Murder Party
Feature-length slasher-horror-comedy directed by Jeremy Saulnier
New York Sneak Preview

A random invitation to a Halloween party leads a man into the hands of a rogue collective intent on murdering him for the sake of their art, sparking a bloodbath of mishap, mayhem and hilarity.

Tickets | Watch the Trailer | Official Website
FRI., August 3, 2007
8:30 - Live Music by Ben Brewer of the Exit
9:00 - Movies Begin
11:30-1AM -After Party: Open Bar at Bar Matchless
Courtesy of Dewar's Scotch Whisky and Martin Miller's Gin

On the lawn of Automotive High School

50 Bedford Ave, between N. 12th and Lorimer, Williamsburg, Brooklyn
In the event of rain the show is indoors at the same location.

Book Drive at All Automotive Shows:

Donate your old books to the Automotive library! Details HERE

Tickets -$8 at the door or online HERE
Ticket include FREE open bar at Bar Matchless

Presented in partnership with -, New York magazine & Automotive High School.

Murder Party (Jeremy Saulnier| Brooklyn | 1:19:00)
The filmmaker will be present for the screening and a Q and A after the film.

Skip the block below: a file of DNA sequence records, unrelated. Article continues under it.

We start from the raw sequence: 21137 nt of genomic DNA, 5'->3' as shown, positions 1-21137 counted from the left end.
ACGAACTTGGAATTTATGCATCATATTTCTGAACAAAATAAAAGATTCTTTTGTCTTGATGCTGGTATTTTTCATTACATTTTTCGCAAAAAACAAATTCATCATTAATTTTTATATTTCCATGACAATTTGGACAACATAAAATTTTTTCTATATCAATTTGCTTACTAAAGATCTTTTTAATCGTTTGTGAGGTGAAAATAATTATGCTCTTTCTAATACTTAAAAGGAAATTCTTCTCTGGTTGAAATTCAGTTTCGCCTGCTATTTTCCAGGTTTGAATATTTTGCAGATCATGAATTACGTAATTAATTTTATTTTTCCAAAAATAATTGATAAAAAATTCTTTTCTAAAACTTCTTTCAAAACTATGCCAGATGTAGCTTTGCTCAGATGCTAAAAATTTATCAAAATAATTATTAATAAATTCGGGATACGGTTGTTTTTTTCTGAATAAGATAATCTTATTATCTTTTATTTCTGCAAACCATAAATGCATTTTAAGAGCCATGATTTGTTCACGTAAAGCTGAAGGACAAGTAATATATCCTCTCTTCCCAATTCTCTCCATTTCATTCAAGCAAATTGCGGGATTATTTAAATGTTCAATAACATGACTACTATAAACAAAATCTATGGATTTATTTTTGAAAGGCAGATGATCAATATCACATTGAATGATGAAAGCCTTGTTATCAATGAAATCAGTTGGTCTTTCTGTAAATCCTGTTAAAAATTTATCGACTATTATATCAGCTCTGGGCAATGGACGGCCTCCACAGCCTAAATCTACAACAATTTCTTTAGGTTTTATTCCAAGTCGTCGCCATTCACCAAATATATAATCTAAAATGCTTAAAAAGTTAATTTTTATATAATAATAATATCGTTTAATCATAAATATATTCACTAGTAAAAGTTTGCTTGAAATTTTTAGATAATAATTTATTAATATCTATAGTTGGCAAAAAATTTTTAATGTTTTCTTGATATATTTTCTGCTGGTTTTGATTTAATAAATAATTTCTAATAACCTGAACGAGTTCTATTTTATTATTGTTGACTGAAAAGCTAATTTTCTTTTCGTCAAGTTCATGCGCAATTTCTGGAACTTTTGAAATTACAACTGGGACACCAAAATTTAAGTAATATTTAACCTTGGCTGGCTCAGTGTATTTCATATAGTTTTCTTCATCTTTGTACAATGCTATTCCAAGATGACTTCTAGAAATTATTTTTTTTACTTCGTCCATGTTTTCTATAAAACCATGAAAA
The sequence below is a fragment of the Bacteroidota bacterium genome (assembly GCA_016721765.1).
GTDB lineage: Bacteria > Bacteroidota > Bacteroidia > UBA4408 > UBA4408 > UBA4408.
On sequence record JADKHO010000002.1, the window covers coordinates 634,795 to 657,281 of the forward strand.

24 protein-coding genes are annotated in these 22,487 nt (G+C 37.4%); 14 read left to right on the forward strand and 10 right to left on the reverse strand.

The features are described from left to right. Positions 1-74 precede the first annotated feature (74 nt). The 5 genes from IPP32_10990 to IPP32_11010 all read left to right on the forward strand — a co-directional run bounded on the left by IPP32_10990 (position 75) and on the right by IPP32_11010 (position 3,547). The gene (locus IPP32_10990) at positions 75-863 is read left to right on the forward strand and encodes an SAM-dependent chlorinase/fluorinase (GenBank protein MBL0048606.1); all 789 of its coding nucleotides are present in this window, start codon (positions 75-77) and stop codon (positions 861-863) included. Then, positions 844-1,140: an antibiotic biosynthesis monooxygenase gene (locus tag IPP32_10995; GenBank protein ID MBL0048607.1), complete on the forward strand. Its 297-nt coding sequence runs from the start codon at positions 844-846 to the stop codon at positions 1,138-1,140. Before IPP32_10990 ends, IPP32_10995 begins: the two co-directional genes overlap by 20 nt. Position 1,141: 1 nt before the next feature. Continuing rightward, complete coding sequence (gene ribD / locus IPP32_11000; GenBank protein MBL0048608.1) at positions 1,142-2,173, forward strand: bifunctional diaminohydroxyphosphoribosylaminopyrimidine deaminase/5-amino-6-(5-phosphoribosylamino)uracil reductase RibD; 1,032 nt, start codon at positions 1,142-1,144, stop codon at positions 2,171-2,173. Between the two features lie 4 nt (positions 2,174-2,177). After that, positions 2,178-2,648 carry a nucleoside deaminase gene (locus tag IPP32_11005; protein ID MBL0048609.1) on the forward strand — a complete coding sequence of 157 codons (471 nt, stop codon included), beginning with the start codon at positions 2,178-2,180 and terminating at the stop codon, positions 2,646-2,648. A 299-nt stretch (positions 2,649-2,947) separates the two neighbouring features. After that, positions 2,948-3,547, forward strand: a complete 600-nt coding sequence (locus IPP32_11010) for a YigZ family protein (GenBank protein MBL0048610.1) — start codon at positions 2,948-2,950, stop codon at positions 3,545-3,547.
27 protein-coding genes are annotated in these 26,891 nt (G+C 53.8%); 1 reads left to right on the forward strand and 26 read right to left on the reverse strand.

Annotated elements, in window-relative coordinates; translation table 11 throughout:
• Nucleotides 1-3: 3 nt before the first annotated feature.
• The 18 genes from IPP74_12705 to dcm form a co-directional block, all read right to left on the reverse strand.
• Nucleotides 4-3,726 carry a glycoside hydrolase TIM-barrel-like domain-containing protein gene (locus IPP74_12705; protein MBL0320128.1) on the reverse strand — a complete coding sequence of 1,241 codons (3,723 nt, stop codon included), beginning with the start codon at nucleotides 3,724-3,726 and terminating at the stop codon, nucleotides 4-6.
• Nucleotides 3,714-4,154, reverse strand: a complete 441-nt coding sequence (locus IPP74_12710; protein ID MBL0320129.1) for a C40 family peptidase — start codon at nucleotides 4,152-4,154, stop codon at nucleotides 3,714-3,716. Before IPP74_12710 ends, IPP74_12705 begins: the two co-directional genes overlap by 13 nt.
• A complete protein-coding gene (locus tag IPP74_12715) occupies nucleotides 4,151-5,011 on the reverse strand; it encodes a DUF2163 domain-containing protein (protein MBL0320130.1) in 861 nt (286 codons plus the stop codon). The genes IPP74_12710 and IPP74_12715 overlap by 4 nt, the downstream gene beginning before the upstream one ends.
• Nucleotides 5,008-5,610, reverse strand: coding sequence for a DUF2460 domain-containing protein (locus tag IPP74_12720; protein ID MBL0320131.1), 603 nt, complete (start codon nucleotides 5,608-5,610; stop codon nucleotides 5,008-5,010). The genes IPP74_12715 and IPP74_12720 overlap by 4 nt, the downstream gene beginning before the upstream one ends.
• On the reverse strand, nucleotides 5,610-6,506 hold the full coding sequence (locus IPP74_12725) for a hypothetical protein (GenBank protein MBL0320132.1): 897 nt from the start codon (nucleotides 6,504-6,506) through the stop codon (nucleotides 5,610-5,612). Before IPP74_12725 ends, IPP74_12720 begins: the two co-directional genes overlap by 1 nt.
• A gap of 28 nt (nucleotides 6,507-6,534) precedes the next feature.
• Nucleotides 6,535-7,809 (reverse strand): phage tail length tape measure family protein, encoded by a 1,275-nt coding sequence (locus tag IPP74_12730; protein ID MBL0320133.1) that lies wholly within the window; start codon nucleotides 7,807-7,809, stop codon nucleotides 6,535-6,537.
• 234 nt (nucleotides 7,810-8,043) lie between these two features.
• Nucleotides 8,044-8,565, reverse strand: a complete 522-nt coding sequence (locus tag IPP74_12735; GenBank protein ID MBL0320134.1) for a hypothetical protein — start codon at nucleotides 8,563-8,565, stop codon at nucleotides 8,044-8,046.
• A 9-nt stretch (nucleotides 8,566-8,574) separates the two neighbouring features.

It’s Halloween night in Brooklyn. Chris, a lonesome and unremarkable fellow, finds a mysterious invitation on the street and follows it to what he thinks will be a fun costume party. It turns out to be a lethal trap set by a gang of deranged hipster artists. Their plan is to lure someone to their remote warehouse base and ritually murder them as part of an extreme artistic event. It’s all to impress their wealthy and sinister guru/patron, who soon arrives with promises of grant money and his dead-eyed henchman. As the booze-and-drug-fueled night wears on, rivalries within the group flare up with violent consequences. A body count accrues and Chris must take advantage of the ensuing chaos if he’s ever to escape the warehouse and survive the night.

Rooftop Films tends to show quite a few earnest documentaries about struggling communities in transition and not so many slasher-comedies about homicidal 20-somethings plotting to massacre innocent suckers for kicks. For this reason, some might be surprised to see that we are screening Jeremy Saulnier’s wantonly wicked horror comedy, Murder Party. But in its own crazy, sadistic way, Murder Party is a Rooftop Films film through and through—it’s very much about real-life communities, class struggle, gentrification and disillusionment with modern society’s disregard for the individual.

It’s just that at the end of this film, people get acid poured over their heads and are mangled with power tools in really clever ways.